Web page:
March 12, 2009
Chinese morning, noon and night by Jess
The rest of us received our Chinese names yesterday. Jude's is on top. zhu is said like Ju except that the tongue curls up to the roof of your mouth when you say it (on the first tone) and du is said like duh (rising on the fourth tone). We all know Jude has such clever morals!
Ari's is next. ai is said in the descending second tone like "I". rui is also descending. I find the sound r extremely hard to make and it seems to change all the time. This is my secret, whenever I have to make this sound, I just make the most Chinese sound I can think of to make, and the instructor usually nods! So, the ui in rui is said like "way". Lucky in Love!
My name is like Jessie ("Jyuh" on the rising fourth tone, and "see" on the high constant first tone). jie xi
It turns out that I have a tougher instructor than James does. The way that my instructor tests me to see if I have been studying is to say a word to me and have me spell it out in Chinese with all of the tones in the right spot. That's right Chinese spelling lessons after three days! But it is very difficult to distinguish sounds. For example, "j" and "zh" make the same J sound, but one is said with the middle of the tongue and the other is said with the tongue curled. This is the same thing for "q" and "ch" (both making a ch sound on different parts of the tongue) and for "z" and "sh" (both making a sh sound).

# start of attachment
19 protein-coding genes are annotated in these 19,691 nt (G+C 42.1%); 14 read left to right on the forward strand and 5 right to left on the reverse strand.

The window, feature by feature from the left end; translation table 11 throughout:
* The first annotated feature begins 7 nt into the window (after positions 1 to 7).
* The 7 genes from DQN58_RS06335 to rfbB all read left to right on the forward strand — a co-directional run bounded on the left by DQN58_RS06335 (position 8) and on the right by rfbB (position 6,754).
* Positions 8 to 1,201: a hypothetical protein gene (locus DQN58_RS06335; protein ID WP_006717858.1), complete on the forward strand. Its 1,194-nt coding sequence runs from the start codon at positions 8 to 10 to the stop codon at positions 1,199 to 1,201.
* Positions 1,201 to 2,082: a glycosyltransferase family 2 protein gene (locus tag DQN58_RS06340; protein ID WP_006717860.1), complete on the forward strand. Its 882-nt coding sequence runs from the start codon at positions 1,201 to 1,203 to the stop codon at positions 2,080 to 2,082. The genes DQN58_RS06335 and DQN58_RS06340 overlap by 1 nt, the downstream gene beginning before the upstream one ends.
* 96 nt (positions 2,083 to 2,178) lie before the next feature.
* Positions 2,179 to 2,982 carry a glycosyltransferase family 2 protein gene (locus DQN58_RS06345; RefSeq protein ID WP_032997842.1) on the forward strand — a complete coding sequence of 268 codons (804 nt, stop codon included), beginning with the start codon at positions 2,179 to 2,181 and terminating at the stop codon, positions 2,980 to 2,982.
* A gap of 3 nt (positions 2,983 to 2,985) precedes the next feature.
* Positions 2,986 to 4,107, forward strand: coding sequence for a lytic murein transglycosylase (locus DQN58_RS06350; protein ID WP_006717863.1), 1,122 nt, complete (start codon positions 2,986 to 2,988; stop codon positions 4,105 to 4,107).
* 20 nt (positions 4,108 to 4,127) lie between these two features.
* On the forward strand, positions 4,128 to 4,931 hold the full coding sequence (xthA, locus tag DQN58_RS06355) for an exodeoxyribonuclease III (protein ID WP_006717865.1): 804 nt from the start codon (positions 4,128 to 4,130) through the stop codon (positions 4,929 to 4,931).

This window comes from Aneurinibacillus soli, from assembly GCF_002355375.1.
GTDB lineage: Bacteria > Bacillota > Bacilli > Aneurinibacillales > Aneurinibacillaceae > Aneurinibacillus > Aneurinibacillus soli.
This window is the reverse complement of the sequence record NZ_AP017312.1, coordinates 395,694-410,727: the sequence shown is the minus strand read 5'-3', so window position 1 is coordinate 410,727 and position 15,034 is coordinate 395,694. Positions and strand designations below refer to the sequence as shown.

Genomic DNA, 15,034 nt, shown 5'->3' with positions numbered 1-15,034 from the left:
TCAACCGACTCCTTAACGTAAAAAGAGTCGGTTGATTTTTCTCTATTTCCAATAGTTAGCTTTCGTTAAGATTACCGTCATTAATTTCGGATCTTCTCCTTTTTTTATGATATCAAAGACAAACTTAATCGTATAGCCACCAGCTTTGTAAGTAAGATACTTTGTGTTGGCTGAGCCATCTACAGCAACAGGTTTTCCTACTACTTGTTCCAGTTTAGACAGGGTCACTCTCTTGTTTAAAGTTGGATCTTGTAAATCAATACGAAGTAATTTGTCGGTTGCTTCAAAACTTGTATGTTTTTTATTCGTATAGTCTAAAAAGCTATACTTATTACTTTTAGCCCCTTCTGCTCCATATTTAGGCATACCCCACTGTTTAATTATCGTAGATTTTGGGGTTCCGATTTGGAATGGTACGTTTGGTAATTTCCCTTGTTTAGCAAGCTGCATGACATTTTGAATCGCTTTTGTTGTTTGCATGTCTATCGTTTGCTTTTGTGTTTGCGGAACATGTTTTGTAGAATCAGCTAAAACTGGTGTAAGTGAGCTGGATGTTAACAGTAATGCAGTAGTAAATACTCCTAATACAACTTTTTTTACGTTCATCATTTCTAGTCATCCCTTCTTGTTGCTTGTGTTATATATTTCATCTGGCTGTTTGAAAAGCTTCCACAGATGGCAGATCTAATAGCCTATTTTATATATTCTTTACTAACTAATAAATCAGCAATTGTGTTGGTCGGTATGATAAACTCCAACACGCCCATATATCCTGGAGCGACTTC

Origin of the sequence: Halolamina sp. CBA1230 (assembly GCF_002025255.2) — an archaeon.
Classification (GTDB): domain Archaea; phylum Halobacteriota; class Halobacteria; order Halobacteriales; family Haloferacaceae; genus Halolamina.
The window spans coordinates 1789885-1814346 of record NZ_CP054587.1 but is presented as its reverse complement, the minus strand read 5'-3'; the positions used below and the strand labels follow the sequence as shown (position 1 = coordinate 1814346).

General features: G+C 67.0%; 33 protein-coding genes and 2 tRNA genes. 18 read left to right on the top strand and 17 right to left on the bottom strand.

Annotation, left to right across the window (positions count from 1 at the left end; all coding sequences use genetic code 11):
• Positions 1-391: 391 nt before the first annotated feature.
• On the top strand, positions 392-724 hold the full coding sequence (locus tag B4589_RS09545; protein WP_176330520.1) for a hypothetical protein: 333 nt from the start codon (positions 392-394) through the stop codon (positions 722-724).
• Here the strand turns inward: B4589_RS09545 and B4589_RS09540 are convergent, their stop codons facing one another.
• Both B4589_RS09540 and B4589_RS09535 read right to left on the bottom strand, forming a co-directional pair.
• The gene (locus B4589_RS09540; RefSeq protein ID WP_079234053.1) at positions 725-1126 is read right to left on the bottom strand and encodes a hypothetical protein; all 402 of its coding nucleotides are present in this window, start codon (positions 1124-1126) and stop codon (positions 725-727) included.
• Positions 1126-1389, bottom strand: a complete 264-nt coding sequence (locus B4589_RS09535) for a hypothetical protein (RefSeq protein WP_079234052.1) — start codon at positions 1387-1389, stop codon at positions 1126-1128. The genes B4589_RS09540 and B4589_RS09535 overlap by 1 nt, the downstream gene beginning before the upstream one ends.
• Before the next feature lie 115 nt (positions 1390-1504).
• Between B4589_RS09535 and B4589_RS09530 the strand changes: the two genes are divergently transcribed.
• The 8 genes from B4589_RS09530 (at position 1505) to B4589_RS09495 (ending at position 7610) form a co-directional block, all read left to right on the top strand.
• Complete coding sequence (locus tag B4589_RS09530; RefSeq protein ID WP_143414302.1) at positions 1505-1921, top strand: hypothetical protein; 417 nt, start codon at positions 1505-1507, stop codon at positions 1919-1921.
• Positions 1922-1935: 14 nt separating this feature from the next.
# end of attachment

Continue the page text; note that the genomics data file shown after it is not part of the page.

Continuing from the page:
They also have a way of ordering the vowels according to importance. You put the tone over the most important vowel. Now this would be relatively easy if we didn't have a similar system in English (a, e, i, o, u and somtimes y). Their system is a, o, e, i, u. It is insanely hard to remember. So you can imagine that "spelling lessons" are very intimidating.
James and I spent two hours after the boys were in bed last night studying together and giggling at ourselves in our attempts to have a simple conversation. Especially because it turns out that James finds speaking Chinese easier when he uses a voice that sounds like Yoda! Here is our conversation, tones omitted due to inability to type them.
Jessica - "Fu xiansheng, qingwen nin guixing?" - Mr. Fu, excuse me, what is your honorable surname?
James - "Fu taitai, wo xing Fu, jiao Fu Wei De" - Mrs. Fu, I am surnamed Fu, full name Fu Wei De.
Anyhow, I have to go now. Two hours last night was not enough, I still have a good six pages of studying to do so that I don't fail my spelling test today!